Parameter Null Checking in C# 11 and the ThrowHelper pattern

Throwing exceptions in C# seems straightforward enough. You check for a certain situation and throw if it is an exceptional situation. However, just by having the code that throws an exception in your method can be inefficient, even if the exception is never thrown.

Coming in C# 11 is a new feature named Parameter Null Checking. It's available at the time of writing in .NET 7 Preview 1.

This post takes a quick look at Parameter Null Checking and a related micro-optimisation pattern for throwing exceptions called Throw Helpers. The optimisation is used by Parameter Null Checking, as well as many existing projects, including the .NET Runtime itself. The performance gains that can be achieved with this pattern are quite small though, so if you're looking at this post hoping that Throw Helpers will make a noticeable difference to your slow running app, then it'll be worth reading other material that could make much more of a difference.

šŸ¤“ NOTE
This post contains C# snippets and assembly code. You don't need to know what the assembly code is doing; the primary reason for showing it is just to demonstrate the difference in the amount of instructions between the different ways of throwing an exception


Parameter Null Checking #

To check for null parameters, the way we do it today (pre C# 11) is:

void Foo(string s) {
if(s is null) throw new ArgumentNullException(nameof(s));
}

With Parameter Null Checking, it's shortened into two !! on the parameter name:

void Foo(string s!!) {
}

Aside from a shorter syntax, they are semantically the same.

Almost.

Having a throw new in your methods can be inefficient. The inefficiency comes from the fact that a fair amount of assembly code is generated to throw the exception.

You might be thinking "so what, the act of throwing an exception is, in relative terms, one of the slowest operations you can perform".

And you'd be right. However, the code that is generated when you throw an exception this way is generated inline in your method.
Every time your method is run, registers are initialised and prepared for that exception, even if the exception is never thrown.

But there is a pattern that can help both eliminate the extra assembly code instructions, and optimise the code so that registers are not set-up needlessly.

The pattern simply involves using a separate method to throw your exceptions, and is generally called a 'ThrowHelper'. For example, this is a ThrowHelper:

public static class ThrowHelper {
public static void ThrowMissingFooException() => throw MissingFooException();
}

and it is called like this:

public void ProcessBar(Bar bar) {
if(bar.Foo is null) ThrowHelper.ThrowMissingFooException();
}

A ThrowHelper can be a method in a separate class or can just be a method in your type.

Let's see the difference between throwing an exception inline and throwing using a ThrowHelper. The C# code below has three methods, A throws inline, and B and C uses a ThrowHelper:

using System;

public class MyClass {
public void A() {
throw new InvalidOperationException("whatever");
}

public void B() {
ThrowHelper.ThrowInvalidOperationException();
}

public void C() {
ThrowHelper.ThrowInvalidOperationException();
}
}

public static class ThrowHelper {
public static void ThrowInvalidOperationException() {
throw new InvalidOperationException("whatever");
}
}

This generates the following assembly code (see it on sharplab):

(you don't need to understand what it does, just notice the size difference between the methods)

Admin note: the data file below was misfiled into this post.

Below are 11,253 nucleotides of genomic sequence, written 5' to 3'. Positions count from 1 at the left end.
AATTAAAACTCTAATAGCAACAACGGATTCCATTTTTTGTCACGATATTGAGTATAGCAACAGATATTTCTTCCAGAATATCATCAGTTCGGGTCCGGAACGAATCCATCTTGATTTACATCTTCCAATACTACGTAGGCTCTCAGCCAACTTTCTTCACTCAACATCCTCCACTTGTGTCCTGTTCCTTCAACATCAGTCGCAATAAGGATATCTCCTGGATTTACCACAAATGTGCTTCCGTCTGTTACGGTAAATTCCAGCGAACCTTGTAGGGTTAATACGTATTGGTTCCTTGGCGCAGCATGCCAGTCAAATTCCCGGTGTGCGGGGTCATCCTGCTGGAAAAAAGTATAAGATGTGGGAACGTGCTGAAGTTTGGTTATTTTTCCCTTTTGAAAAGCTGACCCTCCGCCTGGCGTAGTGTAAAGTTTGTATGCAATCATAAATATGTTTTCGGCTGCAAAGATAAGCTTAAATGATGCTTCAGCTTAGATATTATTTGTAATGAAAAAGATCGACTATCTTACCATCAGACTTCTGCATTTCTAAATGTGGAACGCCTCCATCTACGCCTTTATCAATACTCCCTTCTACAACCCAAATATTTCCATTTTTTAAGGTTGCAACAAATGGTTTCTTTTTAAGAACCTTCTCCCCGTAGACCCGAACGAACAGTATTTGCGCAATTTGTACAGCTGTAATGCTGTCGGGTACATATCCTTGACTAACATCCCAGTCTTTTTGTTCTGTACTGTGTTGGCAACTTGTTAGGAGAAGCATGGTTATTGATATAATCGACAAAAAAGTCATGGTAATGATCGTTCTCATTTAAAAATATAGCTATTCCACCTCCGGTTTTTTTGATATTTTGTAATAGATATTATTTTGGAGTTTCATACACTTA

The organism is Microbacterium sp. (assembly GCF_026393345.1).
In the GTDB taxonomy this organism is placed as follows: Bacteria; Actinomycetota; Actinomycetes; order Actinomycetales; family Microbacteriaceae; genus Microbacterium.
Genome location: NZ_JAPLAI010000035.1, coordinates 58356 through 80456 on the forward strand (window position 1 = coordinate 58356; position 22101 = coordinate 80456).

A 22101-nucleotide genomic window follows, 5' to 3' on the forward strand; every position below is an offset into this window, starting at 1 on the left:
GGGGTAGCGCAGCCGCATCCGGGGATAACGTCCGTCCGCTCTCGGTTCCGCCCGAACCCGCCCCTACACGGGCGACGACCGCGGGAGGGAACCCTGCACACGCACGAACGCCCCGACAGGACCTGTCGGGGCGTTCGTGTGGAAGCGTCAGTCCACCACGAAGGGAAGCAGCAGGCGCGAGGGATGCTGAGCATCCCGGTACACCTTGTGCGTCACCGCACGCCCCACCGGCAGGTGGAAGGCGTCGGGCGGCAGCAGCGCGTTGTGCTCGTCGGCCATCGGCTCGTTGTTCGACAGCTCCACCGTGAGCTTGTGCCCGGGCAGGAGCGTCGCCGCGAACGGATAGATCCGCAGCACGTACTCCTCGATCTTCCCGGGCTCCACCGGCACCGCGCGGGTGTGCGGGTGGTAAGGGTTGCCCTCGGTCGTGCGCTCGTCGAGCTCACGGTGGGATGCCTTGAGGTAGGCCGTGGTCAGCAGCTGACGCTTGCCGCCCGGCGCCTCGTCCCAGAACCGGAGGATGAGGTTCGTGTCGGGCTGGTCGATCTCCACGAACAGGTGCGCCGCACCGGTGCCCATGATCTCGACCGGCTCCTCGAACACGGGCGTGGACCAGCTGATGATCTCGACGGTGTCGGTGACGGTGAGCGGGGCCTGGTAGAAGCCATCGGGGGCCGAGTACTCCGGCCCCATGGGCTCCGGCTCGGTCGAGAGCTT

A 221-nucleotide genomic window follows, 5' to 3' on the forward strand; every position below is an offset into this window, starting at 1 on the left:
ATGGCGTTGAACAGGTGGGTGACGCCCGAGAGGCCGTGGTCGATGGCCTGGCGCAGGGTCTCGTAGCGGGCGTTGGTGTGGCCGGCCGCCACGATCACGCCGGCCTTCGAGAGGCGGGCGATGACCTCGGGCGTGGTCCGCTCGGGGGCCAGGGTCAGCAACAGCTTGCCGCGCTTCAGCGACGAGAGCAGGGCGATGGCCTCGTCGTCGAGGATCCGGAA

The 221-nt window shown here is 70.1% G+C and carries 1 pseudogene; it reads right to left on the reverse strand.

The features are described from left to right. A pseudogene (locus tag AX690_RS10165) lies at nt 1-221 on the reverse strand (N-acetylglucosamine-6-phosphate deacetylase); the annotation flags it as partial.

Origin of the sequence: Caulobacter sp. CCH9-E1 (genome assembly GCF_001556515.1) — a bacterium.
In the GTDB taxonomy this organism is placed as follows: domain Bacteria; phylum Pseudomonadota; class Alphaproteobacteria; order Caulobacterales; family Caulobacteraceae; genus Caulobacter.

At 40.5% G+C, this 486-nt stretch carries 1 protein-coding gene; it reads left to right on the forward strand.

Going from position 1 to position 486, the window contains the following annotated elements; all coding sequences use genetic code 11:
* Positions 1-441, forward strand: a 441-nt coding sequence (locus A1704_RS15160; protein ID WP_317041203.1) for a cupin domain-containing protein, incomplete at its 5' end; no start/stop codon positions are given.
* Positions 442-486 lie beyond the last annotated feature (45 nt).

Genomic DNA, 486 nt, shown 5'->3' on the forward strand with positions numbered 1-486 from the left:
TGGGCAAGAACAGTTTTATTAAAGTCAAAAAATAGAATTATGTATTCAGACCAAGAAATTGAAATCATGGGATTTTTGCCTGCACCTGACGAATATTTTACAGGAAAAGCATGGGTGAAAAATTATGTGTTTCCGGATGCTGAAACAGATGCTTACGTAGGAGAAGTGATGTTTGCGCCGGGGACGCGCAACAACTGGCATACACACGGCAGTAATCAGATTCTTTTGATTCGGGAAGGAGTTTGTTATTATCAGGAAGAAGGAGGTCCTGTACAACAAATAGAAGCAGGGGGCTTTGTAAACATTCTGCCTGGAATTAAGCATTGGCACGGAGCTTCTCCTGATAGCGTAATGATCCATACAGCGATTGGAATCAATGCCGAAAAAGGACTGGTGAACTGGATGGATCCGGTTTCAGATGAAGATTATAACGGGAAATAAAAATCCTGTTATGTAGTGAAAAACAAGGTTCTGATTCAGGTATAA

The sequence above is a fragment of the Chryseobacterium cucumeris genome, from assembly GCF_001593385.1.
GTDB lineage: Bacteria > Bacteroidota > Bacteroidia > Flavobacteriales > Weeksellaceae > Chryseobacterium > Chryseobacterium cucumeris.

; Core CLR 6.0.121.56705 on x86

MyClass..ctor()
L0000: ret

MyClass.A()
L0000: push esi
L0001: mov ecx, 0x99addfc
L0006: call 0x05d930c0
L000b: mov esi, eax
L000d: mov ecx, 1
L0012: mov edx, 0xe68c030
L0017: call 0x721587c0
L001c: mov edx, eax
L001e: mov ecx, esi
L0020: call System.InvalidOperationException..ctor(System.String)
L0025: mov ecx, esi
L0027: call 0x721519c0
L002c: int3

MyClass.B()
L0000: call dword ptr [0xe68c958]
L0006: int3

MyClass.C()
L0000: call dword ptr [0xe68c958]
L0006: int3

ThrowHelper.ThrowInvalidOperationException()
L0000: push esi
L0001: mov ecx, 0x99addfc
L0006: call 0x05d930c0
L000b: mov esi, eax
L000d: mov ecx, 1
L0012: mov edx, 0xe68c030
L0017: call 0x721587c0
L001c: mov edx, eax
L001e: mov ecx, esi
L0020: call System.InvalidOperationException..ctor(System.String)
L0025: mov ecx, esi
L0027: call 0x721519c0
L002c: int3

You can see that method A has the overhead of setting up and throwing the exception, but methods B and C don't, as they call another method to do it. Obviously, in this simple example, the exception is always thrown, but in reality, your exception would rarely (if ever) be thrown.

If you're like me, and you spotted that kind of repetition in C#, you'd likely perform an ExtractMethod refactoring!

The size difference between the assembly routines is quite noticeable. Even though it's only a few bytes difference, if you have a largish project, with hundreds or thousands of methods, and where a large percentage of them could throw exceptions, then it soon adds up. Also, when you consider generics, where types and methods are generated per type, then the situation is compounded.

Inlining #

šŸ¤“ Inlining?
The JIT can take a method's instructions and repeat it inline everywhere that method is called. This can be more performant at runtime as no jumps are necessary. So you get the syntactic niceness of separation of concerns (difference concerns in different methods), and the runtime performance improvement by having less branching. There are obvious things that the JIT considers when finding candidates to inline (size being one that immediately springs to mind), which this post on RyuJIT performance improvements describes.

Looking at those assembly instructions above, you'd probably noticed that the JIT compiler didn't inline the method that throws the exception (ThrowHelper.ThrowInvalidOperationException).

To explain this, we can take a look at a class named ThrowHelper from the .NET Runtime. It says:

This pattern of easily inlinable "void Throw" routines that stack on top of NoInlining factory methods
is a compromise between older JITs and newer JITs (RyuJIT in Core CLR 1.1.0+ and desktop CLR in 4.6.3+).
This package is explicitly targeted at older JITs as newer runtimes expect to implement Span intrinsically for
best performance.

The aim of this pattern is three-fold
1: Extracting the throw makes the method preforming the throw in a conditional branch smaller and more inlinable